Another good idea is to mark your hymnal pages and even the Scripture passages before the service begins. This can seriously cut down on the amount of juggling a parent feels like they’re doing during a service. Our church will post the music and reading selections on the website sometime during the week prior to that Sunday, but even if yours doesn’t you can grab your worship guide or bulletin and mark pages when you get there.

I try to keep things like tissues handy because invariably some body’s nose is going to start running. And I don’t mean I just keep them in a bag at my feet. I put them on a seat so that I won’t be disruptive by bending up and down to get them out. That same thought should carry over into how you dole out books or quiet toys. At the very least keep whatever you might need within easy, discreet reach. You don’t want to become a distraction trying to keep your kids from being a distraction. At the same time it is completely acceptable, indeed expected, that at some point a child may need to be removed from a service to be further disciplined before returning to the service. We had one sweet mother that just about every week would have to get up with her two year old, spanking spoon in hand, step out in to the restroom and then come back in a few minutes later, a much quieter youngster in tow. It was a blessing to see her consistently following through.

Grace from the church family is needed for parents to have the freedom to work through the process of training their children. There is a big difference between saying that your church is family integrated and actually cultivating an atmosphere that is encouraging, helpful and welcoming to parents who are in the trenches of child training.  Commenting on progress can be very encouraging to a parent who may feel like they just spent 45 minutes in hand to hand combat. Remind them to not grow weary in doing good, and teaching your child you to be part of the congregation of the righteous is a good work. There are other practical ways to help young families who are in the midst of the work. My children have reached various ages where the fruit of our labor is beginning to blossom. Not that we don’t have days but the grunt work, so to speak, is paying off. This means that my two oldest are free to step in and offer their help to families with younger children. Children can sense a shift in the balance of power pretty quickly so if Mom has stepped out to change a diaper leaving Dad on the front lines alone with three young ones, the three young ones can turn from settled and quiet angels to Tasmanian devils in the blink of an eye. A teenager who is able can move into a seat alongside said young ones and add at least another pair of eyes and hands to help maintain the calm until mom returns.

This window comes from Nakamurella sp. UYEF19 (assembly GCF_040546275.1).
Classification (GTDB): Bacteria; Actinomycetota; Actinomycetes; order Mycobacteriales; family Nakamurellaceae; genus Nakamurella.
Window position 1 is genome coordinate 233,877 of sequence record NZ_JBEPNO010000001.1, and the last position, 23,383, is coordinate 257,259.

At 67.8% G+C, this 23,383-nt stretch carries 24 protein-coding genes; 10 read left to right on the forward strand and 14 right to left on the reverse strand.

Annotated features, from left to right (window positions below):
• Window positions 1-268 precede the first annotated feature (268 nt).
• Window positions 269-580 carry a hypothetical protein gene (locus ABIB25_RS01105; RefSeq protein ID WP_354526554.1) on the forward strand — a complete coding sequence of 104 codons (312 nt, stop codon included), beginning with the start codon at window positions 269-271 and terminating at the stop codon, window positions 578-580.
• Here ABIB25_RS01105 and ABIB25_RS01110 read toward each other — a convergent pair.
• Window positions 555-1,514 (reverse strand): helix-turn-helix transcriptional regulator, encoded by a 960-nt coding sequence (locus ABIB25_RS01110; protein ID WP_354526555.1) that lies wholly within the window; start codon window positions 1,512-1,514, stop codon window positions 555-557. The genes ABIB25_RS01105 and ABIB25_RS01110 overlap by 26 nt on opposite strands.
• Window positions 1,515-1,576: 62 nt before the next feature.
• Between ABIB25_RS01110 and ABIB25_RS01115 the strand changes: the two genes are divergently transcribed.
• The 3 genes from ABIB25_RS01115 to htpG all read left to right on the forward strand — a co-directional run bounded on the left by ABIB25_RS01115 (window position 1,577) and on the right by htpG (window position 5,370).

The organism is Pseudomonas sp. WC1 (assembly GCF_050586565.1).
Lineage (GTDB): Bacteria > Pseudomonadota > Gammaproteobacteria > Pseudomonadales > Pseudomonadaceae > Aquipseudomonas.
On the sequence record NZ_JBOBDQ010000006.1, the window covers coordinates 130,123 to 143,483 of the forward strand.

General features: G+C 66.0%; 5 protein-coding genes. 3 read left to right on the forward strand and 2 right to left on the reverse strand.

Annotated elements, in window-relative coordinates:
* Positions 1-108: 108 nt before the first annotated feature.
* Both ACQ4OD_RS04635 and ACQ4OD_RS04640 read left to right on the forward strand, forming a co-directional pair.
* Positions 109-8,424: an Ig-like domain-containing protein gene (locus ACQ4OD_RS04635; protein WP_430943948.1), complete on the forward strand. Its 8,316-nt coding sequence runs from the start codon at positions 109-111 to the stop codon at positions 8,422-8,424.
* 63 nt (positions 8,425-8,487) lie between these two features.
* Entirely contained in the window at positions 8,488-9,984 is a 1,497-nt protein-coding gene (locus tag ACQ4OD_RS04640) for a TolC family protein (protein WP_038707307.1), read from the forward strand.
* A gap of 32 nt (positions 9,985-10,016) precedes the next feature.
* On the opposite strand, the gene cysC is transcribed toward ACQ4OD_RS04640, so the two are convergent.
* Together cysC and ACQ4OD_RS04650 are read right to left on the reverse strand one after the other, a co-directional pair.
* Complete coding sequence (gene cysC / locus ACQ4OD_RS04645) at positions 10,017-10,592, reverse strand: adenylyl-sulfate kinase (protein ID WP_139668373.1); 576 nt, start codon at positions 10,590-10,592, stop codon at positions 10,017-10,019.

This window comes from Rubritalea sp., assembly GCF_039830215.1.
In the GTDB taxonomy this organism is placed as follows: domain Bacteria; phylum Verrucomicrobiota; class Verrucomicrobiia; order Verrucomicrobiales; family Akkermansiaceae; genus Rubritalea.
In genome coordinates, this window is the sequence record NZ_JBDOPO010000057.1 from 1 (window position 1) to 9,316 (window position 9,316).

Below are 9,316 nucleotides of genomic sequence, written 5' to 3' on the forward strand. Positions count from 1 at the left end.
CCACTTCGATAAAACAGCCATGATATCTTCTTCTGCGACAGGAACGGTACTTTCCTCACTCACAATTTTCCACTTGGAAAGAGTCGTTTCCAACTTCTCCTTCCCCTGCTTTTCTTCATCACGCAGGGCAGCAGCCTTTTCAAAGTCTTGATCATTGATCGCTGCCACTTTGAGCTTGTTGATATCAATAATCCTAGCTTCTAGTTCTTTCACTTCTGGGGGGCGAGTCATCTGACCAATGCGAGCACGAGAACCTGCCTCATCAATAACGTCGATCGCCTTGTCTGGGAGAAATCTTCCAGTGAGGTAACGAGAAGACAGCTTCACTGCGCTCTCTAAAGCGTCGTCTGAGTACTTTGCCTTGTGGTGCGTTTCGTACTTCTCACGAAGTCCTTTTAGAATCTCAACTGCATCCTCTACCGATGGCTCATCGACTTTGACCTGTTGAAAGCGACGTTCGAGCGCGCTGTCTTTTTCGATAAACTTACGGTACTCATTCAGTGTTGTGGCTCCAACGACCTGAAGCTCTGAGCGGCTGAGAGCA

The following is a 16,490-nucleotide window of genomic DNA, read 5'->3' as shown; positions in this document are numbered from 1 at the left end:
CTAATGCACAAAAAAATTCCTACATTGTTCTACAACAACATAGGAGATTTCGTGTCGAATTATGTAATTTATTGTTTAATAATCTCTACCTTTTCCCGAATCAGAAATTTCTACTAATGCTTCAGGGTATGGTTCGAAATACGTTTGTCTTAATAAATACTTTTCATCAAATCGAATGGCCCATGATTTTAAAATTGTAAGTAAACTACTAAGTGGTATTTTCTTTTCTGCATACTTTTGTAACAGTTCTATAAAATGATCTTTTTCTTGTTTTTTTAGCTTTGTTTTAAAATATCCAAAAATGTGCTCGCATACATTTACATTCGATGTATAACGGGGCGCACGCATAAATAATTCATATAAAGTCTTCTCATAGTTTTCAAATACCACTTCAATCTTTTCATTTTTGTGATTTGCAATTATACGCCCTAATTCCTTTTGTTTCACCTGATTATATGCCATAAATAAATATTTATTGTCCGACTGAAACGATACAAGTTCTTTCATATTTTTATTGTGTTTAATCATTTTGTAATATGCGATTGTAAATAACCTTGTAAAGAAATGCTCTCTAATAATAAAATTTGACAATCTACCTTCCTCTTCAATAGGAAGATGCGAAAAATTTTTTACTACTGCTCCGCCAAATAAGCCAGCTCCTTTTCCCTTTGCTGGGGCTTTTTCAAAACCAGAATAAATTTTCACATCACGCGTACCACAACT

While grace towards parents should be offered, parents should be aware of the affect their family is having on the people around them. Not out of embarrassment, but if your child is being particularly distracting and won’t be still move to the back where it will have less impact on others.  As mentioned earlier make sure things you need will be close at hand so you aren’t creating a ruckus by getting to them. Learn the art of quietly but firmly speaking to your children. Finding ways to discretely correct behavior is important. I have a friend that gives a sturdy thump to little hands and another that gives a wide solid pinch. Neither causes lasting discomfort but they do let the offender know that they need to cease and desist.

Our church highly encourages the children to not only be in our worship service but to also participate. We do not however expect or demand total silence from them. We know that this may be a new concept for some families or that some days a little one may just be out of sorts and will not settle. So we also provide a nursery if it’s needed and we gladly receive anyone who needs to use it.  I am so appreciative of one particular mother in our congregation who upon occasion needs her son to be in the nursery. She always makes certain to come get him right before communion so that the nursery worker may come to the table with the rest of the body.

Being part of a local church should also mean being part of a family. We worship as a family and that means we all have a part in the teaching and training of the youngest members of our community. It is a privilege that should be joyfully received just as Christ joyfully received the littlest of these.

Sharing with the Heart and Home.

Training Children For Worship

The other morning I had an interesting conversation with my girls at the breakfast table. Emily was talking about a friend of hers that could speak Spanish but could not read it. This was very perplexing to the two younger girls until I pointed out that every baby in the world learns to speak a language well before they could read it.
The light dawned 🙂
In the last couple of days I have read two excellent articles about children being in the Sunday morning worship service. My pastor, also my husband, wrote this one. I thought of the above conversation when I read this paragraph: